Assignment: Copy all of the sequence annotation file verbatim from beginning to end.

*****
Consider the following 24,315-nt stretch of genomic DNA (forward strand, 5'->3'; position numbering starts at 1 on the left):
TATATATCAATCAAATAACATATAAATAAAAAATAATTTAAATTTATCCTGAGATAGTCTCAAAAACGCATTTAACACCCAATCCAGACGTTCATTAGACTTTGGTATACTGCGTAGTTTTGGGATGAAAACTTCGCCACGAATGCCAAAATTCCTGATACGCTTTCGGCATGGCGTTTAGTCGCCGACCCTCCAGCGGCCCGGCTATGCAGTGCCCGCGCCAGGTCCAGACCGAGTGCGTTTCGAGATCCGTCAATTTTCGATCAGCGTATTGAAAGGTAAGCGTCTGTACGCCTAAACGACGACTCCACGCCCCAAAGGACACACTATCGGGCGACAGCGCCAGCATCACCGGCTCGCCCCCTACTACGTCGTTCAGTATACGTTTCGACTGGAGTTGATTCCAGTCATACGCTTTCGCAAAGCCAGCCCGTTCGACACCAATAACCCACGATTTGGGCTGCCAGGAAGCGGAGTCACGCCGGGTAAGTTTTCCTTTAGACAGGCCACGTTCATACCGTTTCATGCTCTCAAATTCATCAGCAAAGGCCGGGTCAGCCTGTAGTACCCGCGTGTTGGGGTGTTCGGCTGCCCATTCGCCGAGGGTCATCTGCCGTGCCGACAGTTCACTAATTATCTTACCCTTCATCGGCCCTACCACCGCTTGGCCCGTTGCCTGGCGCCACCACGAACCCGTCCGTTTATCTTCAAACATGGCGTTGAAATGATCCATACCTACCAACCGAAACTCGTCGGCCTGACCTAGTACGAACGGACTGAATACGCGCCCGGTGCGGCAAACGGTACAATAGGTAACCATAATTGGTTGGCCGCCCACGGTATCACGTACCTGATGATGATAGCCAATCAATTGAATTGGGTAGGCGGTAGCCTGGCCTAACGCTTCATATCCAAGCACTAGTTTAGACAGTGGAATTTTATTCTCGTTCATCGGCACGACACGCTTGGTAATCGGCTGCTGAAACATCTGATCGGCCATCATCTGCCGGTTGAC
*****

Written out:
Consider the following 24,315-nt stretch of genomic DNA (forward strand, 5'->3'; position numbering starts at 1 on the left):
TATATATCAATCAAATAACATATAAATAAAAAATAATTTAAATTTATCCTGAGATAGTCTCAAAAACGCATTTAACACCCAATCCAGACGTTCATTAGACTTTGGTATACTGCGTAGTTTTGGGATGAAAACTTCGCCACGAATGCCAAAATTCCTGATACGCTTTCGGCATGGCGTTTAGTCGCCGACCCTCCAGCGGCCCGGCTATGCAGTGCCCGCGCCAGGTCCAGACCGAGTGCGTTTCGAGATCCGTCAATTTTCGATCAGCGTATTGAAAGGTAAGCGTCTGTACGCCTAAACGACGACTCCACGCCCCAAAGGACACACTATCGGGCGACAGCGCCAGCATCACCGGCTCGCCCCCTACTACGTCGTTCAGTATACGTTTCGACTGGAGTTGATTCCAGTCATACGCTTTCGCAAAGCCAGCCCGTTCGACACCAATAACCCACGATTTGGGCTGCCAGGAAGCGGAGTCACGCCGGGTAAGTTTTCCTTTAGACAGGCCACGTTCATACCGTTTCATGCTCTCAAATTCATCAGCAAAGGCCGGGTCAGCCTGTAGTACCCGCGTGTTGGGGTGTTCGGCTGCCCATTCGCCGAGGGTCATCTGCCGTGCCGACAGTTCACTAATTATCTTACCCTTCATCGGCCCTACCACCGCTTGGCCCGTTGCCTGGCGCCACCACGAACCCGTCCGTTTATCTTCAAACATGGCGTTGAAATGATCCATACCTACCAACCGAAACTCGTCGGCCTGACCTAGTACGAACGGACTGAATACGCGCCCGGTGCGGCAAACGGTACAATAGGTAACCATAATTGGTTGGCCGCCCACGGTATCACGTACCTGATGATGATAGCCAATCAATTGAATTGGGTAGGCGGTAGCCTGGCCTAACGCTTCATATCCAAGCACTAGTTTAGACAGTGGAATTTTATTCTCGTTCATCGGCACGACACGCTTGGTAATCGGCTGCTGAAACATCTGATCGGCCATCATCTGCCGGTTGAC